Collection: American Missionary Association

American Missionary Association

Brief sketches from the American Missionary Association for the years 1888 to 1895. The main purpose of this organization was to eliminate slavery, to educate African Americans, to promote racial equality, and to promote Christian values. They discussed many missionary topics in each publication, Blacks, Indians, schools, and much more.

The Government and the Indians

On the 13th of March, some of the Secretaries of the missionary societies, and others interested in the welfare of the Indians, had an interview with President Harrison and with Secretary Noble, of the Interior Department. We were kindly received, and the Secretary solicited information from us as to the methods in which he could aid in furtherance of Indian civilization. A number of suggestions were made in response, and the following outline is given as a summary of the points presented to the Secretary: That the appointment or retention of all officers and employees in the Indian service of

United Brotherhood of Georgia

The most important gathering of Negroes that probably has ever occurred, was in Macon, Ga., a few weeks since. Five hundred leading Negro representatives convened to discuss and adopt “a thorough plan of State organization.” A permanent organization was effected and named the “United Brotherhood of Georgia,” the purpose of which is “to resist oppression, wrong and injustice.” We note the following resolutions, which were passed by the convention: Resolved, That we, in convention assembled, respectfully but earnestly demand of the powers that be, that the Negro be given what, and only what, he is entitled to. Resolved further, That

Rev. S. G. Wright

Mission Services at Two Kettle Village

By Miss M. M. Lickorish The church at Two Kettle Village on the Cheyenne was dedicated May 19th. I was delighted to receive an invitation from Mr. Riggs to accompany the party from Oahe. We crossed the Missouri River in a boat, and on the other side took the carriage that had to be sent around by Pierre, an extra distance of thirty-two miles, in order to cross on the bridge. Doctor and Mr. Frederick Riggs, from Santee, now joined us, and the day being pleasant, the prairie covered with the wild flowers so abundant here, we had a most

The Southern Situation, Some Suggestive Facts

First Fact. The condition of the colored man In the South is becoming more pitiable and precarious. Mr. Grady, in his last speech, announced the unalterable purpose of the Southern whites never to submit to Negro rule, and we read not long since of a “quiet election” held in a Southern city, because the colored people, duly warned, kept away from the polls. We know something, also, of the struggles of that people against almost insuperable difficulties in trying to obtain food, homes and education. In addition to all this, the public press keeps us informed with sad frequency of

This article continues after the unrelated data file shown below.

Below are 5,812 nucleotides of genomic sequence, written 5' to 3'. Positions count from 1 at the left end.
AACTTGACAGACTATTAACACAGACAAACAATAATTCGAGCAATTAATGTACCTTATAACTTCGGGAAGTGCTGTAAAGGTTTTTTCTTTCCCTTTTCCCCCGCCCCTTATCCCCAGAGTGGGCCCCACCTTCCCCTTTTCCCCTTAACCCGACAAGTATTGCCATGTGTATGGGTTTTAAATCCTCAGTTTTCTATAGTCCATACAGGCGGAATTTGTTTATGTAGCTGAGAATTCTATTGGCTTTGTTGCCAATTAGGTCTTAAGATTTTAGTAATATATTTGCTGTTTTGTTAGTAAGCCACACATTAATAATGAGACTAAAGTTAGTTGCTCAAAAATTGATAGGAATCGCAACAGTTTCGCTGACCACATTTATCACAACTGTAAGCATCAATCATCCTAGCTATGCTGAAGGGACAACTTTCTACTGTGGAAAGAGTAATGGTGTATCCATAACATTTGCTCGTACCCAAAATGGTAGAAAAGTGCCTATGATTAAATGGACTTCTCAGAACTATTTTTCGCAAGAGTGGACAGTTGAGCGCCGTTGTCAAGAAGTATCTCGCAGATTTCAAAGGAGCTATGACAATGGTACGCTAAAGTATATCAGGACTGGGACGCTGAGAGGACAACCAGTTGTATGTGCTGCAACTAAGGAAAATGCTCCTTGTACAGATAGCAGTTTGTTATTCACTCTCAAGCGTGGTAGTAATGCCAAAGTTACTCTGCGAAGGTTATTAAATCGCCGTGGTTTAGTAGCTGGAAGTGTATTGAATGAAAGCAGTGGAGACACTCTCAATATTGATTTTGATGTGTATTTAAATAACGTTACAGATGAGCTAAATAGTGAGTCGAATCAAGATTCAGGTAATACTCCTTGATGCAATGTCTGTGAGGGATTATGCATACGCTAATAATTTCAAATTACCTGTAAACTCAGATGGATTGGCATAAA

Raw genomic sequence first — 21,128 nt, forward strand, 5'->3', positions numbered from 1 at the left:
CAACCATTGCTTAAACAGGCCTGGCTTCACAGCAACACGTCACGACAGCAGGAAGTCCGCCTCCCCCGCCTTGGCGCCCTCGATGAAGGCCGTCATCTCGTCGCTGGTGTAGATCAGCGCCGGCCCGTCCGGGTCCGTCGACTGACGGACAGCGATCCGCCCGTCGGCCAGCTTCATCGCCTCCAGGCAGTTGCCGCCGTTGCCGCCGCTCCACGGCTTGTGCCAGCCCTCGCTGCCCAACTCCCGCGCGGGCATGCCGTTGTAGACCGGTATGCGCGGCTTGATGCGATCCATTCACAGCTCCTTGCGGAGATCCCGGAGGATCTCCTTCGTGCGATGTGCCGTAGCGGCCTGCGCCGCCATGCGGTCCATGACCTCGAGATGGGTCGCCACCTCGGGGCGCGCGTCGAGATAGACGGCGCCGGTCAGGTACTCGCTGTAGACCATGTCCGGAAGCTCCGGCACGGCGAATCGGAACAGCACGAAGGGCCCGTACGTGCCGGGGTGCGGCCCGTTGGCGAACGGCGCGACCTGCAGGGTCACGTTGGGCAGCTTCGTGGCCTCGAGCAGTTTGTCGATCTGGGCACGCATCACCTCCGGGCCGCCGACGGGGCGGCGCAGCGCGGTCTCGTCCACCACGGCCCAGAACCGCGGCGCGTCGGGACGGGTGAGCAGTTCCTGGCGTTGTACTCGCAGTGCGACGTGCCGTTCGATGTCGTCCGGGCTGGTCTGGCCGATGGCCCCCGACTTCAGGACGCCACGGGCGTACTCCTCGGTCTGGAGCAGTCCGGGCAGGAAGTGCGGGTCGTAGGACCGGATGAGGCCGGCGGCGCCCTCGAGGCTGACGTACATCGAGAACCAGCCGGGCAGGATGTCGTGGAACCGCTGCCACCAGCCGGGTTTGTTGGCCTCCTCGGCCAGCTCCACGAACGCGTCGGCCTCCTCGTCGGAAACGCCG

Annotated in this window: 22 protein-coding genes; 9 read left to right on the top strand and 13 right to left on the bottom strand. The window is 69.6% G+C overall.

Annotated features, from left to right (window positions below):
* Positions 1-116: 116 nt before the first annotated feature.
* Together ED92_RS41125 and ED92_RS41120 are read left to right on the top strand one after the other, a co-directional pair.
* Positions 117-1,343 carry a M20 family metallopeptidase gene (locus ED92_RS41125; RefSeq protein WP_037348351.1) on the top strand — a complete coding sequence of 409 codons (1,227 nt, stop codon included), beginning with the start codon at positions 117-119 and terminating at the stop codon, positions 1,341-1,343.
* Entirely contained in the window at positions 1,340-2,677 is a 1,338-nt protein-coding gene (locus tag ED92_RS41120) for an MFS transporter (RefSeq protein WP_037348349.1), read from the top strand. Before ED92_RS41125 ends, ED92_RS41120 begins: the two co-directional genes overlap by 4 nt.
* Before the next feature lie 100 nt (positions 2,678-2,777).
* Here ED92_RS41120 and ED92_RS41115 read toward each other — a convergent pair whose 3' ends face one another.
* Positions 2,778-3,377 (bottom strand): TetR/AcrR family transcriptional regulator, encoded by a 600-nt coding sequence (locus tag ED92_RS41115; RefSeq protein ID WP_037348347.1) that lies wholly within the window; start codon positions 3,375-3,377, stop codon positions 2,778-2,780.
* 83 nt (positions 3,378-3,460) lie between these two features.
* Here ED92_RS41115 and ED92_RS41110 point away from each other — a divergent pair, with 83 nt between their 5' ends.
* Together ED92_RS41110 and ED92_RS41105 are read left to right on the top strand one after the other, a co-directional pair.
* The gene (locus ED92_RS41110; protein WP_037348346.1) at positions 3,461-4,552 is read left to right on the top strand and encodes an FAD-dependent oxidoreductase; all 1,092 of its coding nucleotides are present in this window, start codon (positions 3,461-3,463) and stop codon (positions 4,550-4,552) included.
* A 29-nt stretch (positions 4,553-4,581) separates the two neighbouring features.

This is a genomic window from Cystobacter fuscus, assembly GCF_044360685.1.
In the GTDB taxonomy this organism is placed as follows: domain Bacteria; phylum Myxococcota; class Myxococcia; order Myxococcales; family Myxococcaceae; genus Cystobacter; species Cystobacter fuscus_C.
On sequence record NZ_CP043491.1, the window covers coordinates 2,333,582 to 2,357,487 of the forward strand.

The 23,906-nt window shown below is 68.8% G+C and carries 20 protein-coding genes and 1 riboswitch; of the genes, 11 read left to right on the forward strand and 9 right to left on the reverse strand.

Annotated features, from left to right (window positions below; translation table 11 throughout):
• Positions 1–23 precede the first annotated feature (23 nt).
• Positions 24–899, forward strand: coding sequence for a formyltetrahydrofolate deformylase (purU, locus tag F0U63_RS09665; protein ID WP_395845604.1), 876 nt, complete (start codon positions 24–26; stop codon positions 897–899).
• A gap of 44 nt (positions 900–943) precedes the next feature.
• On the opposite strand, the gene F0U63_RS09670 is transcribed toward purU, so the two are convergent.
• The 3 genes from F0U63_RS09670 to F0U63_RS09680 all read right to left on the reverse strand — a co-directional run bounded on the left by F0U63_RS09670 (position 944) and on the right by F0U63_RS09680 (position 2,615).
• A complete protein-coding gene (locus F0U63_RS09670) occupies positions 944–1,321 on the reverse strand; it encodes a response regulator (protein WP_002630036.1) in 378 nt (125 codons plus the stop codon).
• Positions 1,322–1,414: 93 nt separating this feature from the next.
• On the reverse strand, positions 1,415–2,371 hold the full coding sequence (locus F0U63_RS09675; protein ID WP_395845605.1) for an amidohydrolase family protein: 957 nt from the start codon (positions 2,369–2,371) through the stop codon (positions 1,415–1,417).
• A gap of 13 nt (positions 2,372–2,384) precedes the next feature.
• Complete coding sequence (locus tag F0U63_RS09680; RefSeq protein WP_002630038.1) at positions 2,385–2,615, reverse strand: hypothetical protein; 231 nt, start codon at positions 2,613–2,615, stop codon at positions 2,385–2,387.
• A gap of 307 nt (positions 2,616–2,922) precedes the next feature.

Rome and the Negro

One of our most interesting exchanges is an “Illustrated Roman Catholic Quarterly edited and published by the Fathers of St. Joseph’s Missionary Society of the Sacred Heart,” its “Record of Missions among the Colored People of the United States.” We need not say that we have no sympathy with Romanism and its errors, nor with the “Missionary Society of the Sacred Heart,” and its efforts to plant Romanism among the colored people of the South. We can, however, but admire the fidelity of the church to its doctrines, and the Christian example it gives to all missionary societies in its

The Santee Normal Training School and Indian Missions

Running Antelope, an Indian chief, describing the condition of the Indians, said: “There was once a beautiful, clear lake of water, full of fish. The fish were happy and content, had plenty to eat, and nothing to trouble them. One day a man came and threw in a lump of mud, which frightened the fishes much and disturbed the water. Another day a man came again, and threw in some more mud, and even again and again, until the water became so thick that the fish could not see at all; they were so blinded and so frightened that they

Perils of Missionary Life

Perils Of Missionary Life Rev. T.L. Riggs, our missionary at Oahe, Dakota, thus describes the loss of a team and the peril of his fellow missionary, Rev. J.F. Cross: “I wished to cross my team on the ice to the west side of the Missouri and keep it there for use during the breaking up of the river. Being very busy with some writing, I asked Mr. Cross to take my team over when he started to return to the White River, sending a man with him. Mr. Cross’s team went over safely, but mine, which Mr. Cross himself was

The Ramona School

By Dist. Sec. J.E. Roy. I had the pleasure, in Santa Fé, January 13th, of attending an entertainment given by the Ramona pupils in honor of Miss Platt, one of their teachers. Gov. Prince and his wife, and several of the citizens, were present as invited guests. After the singing of several songs, and a statement made by Prof. Elmore Chase, the Principal, fourteen of the scholars rendered, in the action of nature and the speaking of English, Mrs. Bentley’s dialogue, “The Old Year’s Vision and the New Year’s Message,” as found in the January number of The Youth’s Temperance

Oahe School, Dakota

By Miss Julia E. Pratt A very sad incident came into our life as a school last winter, which has accentuated anew the ignorance and the superstitious heathenism of these Indian people. One of our little boys was sent to the dormitory one morning to do some work to which he objected, and, while pretending to obey, he took one of the other little boys with him and ran away. Their absence was not discovered until it was too late to overtake them, and as their home was only ten miles away, and we knew they were good walkers, as